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Saturday, July 18

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Tallahassee Ballet presents Performance Fridays.

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The Tallahassee Ballet made a swift adjustment to COVID-19, providing online and Zoom classes for students in March. Though the May recital was cancelled, many parents opted to donate their performance fees to support the school and company. The next two weeks will be filled with camps and a summer intensive, which enforce handwashing, temperature checks, limited class sizes, and sanitization. 

 

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A review of Zurich Ballet's "Romeo and Juliet" by Oksana Khadarina for Fjord Review.

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With a perfect physique and movie-star looks, William Moore made a swoon-worthy Romeo. His dancing and his acting were electrifying: in his performance, he projected an intense physical magnetism that was irresistible. His love for Juliet felt rapt and earnest; the two lovers growing affection was beautifully translated through their glances, touches and their dancing (through a multitude of dizzying spins, ardent holds and euphoric lifts that Spucks’ choreography supplied in abundance)—as a result, their love story ultimately acquired that burning urgency that the love between Romeo and Juliet is all about.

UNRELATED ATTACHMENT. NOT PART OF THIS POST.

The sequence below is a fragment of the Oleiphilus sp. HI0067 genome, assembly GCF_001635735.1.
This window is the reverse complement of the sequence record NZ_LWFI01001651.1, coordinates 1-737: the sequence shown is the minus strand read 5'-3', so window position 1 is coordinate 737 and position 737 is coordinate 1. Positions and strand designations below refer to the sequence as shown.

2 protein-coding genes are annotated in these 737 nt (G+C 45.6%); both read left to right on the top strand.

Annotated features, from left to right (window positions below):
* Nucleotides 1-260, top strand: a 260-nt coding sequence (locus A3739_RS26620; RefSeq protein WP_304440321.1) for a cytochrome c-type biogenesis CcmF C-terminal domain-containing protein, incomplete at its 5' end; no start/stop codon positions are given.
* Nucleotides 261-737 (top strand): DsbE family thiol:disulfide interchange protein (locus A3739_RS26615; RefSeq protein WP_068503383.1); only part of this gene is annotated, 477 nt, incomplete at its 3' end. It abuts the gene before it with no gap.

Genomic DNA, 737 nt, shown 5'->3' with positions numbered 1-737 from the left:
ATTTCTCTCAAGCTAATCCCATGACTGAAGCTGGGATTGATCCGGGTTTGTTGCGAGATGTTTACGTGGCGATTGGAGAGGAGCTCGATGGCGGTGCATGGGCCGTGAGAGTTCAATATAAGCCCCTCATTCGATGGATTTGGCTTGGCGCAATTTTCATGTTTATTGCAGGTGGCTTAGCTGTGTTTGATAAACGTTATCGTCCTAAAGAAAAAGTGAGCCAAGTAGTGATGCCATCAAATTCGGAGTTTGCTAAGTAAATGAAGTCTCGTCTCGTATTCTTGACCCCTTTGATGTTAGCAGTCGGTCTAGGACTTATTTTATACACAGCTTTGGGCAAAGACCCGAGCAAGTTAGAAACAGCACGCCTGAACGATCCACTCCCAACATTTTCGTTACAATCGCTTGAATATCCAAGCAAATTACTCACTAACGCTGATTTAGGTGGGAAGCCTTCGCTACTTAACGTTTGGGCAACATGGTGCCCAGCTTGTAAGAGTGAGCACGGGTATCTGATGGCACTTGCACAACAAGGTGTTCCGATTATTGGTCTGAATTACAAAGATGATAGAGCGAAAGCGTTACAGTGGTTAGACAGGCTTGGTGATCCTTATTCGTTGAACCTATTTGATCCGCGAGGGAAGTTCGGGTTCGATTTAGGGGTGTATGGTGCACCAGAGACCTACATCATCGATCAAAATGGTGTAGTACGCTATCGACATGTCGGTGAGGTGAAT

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A review of the Royal Ballet in "Woolf Works" by Róisín O'Brien for the Fjord Review.

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McGregor’s self-defined “alien” movement often sees the Royal Ballet dancers staying on their toes longer than you expect, switching position mid-balance, or having their legs scissored overhead. They walk with purpose to meet each other, then launch into a wiggle, dive, or flurry of fluttering hand gestures: the dance becomes a conversation, an insistence to communicate. In the final part of “Becomings,” the dancers lunge, leap, and sashay through the multiplying circles of light on stage, wanting that moment in the spotlight: they are moments in time, a succession of eras, inhabiting one world out of many possible other worlds.


 

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 An obituary for Zizi Jeanmaire by Phil Davison for The Washington Post (via The Boston Globe)

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The next year, Ms. Jeanmaire was again upset when her husband was asked to choreograph a Hollywood musical, ‘‘Daddy Long Legs,’’ starring Fred Astaire. Instead of selecting his new wife, Petit persuaded Astaire and the studio to pick the French actress and dancer Leslie Caron for the role opposite Astaire.

 

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